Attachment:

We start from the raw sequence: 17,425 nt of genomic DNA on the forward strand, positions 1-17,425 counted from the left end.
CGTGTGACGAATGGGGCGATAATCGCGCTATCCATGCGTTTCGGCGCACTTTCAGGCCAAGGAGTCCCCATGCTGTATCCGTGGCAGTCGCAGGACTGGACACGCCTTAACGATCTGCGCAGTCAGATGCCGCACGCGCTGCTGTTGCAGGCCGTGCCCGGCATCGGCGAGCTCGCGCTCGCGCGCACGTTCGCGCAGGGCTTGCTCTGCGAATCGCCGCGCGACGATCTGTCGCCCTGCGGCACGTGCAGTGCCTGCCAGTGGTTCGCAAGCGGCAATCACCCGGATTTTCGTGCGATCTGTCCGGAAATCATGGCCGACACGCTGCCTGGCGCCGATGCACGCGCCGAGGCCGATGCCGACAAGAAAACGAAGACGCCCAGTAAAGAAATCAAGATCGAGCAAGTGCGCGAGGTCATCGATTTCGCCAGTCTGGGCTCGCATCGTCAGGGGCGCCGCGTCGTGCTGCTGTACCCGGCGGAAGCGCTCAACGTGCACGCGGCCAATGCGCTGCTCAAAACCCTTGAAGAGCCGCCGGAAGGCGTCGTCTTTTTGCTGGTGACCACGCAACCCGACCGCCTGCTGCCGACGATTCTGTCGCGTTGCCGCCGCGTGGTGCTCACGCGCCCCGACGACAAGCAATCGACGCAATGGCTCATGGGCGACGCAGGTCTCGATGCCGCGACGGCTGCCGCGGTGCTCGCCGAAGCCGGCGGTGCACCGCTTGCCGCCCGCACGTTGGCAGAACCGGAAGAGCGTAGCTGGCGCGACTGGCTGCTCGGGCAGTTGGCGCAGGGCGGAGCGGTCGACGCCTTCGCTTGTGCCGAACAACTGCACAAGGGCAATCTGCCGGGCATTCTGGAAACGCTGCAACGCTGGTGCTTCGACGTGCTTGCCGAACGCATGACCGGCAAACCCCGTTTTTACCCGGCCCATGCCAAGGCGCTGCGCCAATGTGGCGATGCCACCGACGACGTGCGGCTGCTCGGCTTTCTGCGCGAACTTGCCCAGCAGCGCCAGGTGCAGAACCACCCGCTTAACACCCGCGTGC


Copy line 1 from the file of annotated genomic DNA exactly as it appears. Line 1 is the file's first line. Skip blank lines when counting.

We start from the raw sequence: 17,425 nt of genomic DNA on the forward strand, positions 1-17,425 counted from the left end.